Social media for educators is a world of new ideas and resources. Teacher and social media guru Meridith Ebbs has compiled a handy guide for those trying to navigate their way in the social media world.
Social media is everywhere. You can follow the news anchor on Twitter, you ‘friend’ morning shows Sunrise or Today on Facebook and the feeds are displayed in a ticket tape along the bottom of the screen. Advertising screams follow us. Marketing and business has discovered the power of social media yet many teachers have not. Social media for educators is a world of new ideas and resources – it makes people accessible and it is possible to ‘tweet’ a person you admire and get a response.
What is the fascination with Facebook, Twitter, Instagram, Pinterest and so on? Social media definitely has its critics but it also has its place. It is a way to connect with people you don’t see any more and with like-minded strangers. The key factor for social media being useful is balance – balancing time online, time away from family and privacy. It is important not to over share. Followers are not so interested in 50 snaps of your little treasures and personal friends are not interested in the events of your day-to-day work life. One way to overcome this problem is to divide your social media into two domains. An example may be to use Facebook for your private social media account and Twitter for your public but professional account.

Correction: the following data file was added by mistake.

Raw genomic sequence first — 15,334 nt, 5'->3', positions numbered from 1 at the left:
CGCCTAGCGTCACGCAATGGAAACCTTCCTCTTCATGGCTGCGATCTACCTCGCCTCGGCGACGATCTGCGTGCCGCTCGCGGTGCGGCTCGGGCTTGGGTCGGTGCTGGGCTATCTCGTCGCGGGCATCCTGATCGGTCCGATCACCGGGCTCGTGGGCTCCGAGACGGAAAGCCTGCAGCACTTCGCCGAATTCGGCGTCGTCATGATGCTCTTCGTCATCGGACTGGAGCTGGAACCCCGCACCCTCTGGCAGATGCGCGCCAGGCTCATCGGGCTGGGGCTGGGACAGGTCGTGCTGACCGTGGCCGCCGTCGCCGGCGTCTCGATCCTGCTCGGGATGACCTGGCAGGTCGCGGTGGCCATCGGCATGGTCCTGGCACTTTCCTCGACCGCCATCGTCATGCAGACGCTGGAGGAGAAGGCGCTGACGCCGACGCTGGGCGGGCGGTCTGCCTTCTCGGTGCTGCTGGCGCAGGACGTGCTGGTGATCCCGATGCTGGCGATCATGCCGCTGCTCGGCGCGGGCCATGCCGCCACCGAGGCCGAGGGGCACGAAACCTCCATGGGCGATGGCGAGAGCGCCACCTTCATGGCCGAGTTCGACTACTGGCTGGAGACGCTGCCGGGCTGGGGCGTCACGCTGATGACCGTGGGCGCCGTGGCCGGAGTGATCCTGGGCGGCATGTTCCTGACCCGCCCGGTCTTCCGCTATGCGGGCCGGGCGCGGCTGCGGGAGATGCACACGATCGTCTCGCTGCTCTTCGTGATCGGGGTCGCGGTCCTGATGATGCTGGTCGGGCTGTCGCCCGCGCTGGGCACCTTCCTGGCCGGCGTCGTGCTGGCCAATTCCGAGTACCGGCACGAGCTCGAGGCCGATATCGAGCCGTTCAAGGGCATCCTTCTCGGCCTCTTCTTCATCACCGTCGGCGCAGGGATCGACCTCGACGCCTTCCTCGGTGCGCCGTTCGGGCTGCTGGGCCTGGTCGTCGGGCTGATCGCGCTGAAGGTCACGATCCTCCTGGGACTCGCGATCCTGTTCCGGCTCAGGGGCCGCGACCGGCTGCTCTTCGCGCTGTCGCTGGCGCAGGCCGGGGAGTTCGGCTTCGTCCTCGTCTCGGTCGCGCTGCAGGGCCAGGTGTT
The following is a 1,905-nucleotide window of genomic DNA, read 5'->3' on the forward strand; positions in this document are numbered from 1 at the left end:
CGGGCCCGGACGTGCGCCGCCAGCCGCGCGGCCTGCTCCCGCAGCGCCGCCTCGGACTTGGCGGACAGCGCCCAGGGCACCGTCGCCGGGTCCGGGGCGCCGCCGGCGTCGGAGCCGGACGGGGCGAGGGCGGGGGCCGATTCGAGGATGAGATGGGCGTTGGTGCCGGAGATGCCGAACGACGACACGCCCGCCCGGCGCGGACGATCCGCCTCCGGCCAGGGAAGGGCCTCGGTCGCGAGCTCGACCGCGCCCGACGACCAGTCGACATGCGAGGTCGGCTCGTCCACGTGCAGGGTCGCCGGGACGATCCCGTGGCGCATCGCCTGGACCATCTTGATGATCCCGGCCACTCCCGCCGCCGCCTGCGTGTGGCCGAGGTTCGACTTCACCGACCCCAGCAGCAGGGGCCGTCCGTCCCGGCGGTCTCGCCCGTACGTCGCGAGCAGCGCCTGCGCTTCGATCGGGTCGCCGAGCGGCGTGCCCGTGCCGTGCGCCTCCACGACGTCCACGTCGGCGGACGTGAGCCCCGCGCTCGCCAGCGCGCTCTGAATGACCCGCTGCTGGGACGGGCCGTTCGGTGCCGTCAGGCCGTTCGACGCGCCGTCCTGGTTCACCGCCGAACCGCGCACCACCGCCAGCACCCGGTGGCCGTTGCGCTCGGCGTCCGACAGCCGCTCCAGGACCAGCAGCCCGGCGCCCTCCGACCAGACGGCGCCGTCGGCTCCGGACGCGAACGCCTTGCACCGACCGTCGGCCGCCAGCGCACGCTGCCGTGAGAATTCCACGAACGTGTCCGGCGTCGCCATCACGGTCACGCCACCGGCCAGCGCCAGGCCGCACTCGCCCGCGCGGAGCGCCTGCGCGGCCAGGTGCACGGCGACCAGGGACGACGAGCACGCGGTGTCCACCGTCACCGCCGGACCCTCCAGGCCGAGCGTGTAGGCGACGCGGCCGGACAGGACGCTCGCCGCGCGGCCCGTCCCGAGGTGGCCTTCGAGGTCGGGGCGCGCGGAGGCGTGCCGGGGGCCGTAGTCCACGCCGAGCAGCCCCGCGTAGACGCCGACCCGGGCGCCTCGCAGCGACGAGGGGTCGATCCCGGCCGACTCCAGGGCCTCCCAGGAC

Social media is a valuable tool for teachers as it offers a way to connect with like-minded professionals and share resources and ideas. It also offers an opportunity for debate and sharing ideas that challenge and improve your professional practice.
If you choose to be online, you need to check your ‘feed’ and tweet or post regularly. You need to monitor your profile as an abandoned online profile is more of a security risk to you if it is not used. People are more likely to follow and interact with an active account.
Many teachers have started Twitter accounts for their classroom. The teacher is the account owner, preferably with their school email. It is then possible to for students as young as Kindergarten to compose the tweet that is to be posted. This may include pictures of artwork or activities in the classroom. To overcome privacy issues, parents should be required to give permission to allow the use of student images. If you are still concerned, take photos of a student’s shoulder or of hands while working, this will reduce the number of faces posted online. Never post an image with a full name as this compromises student privacy.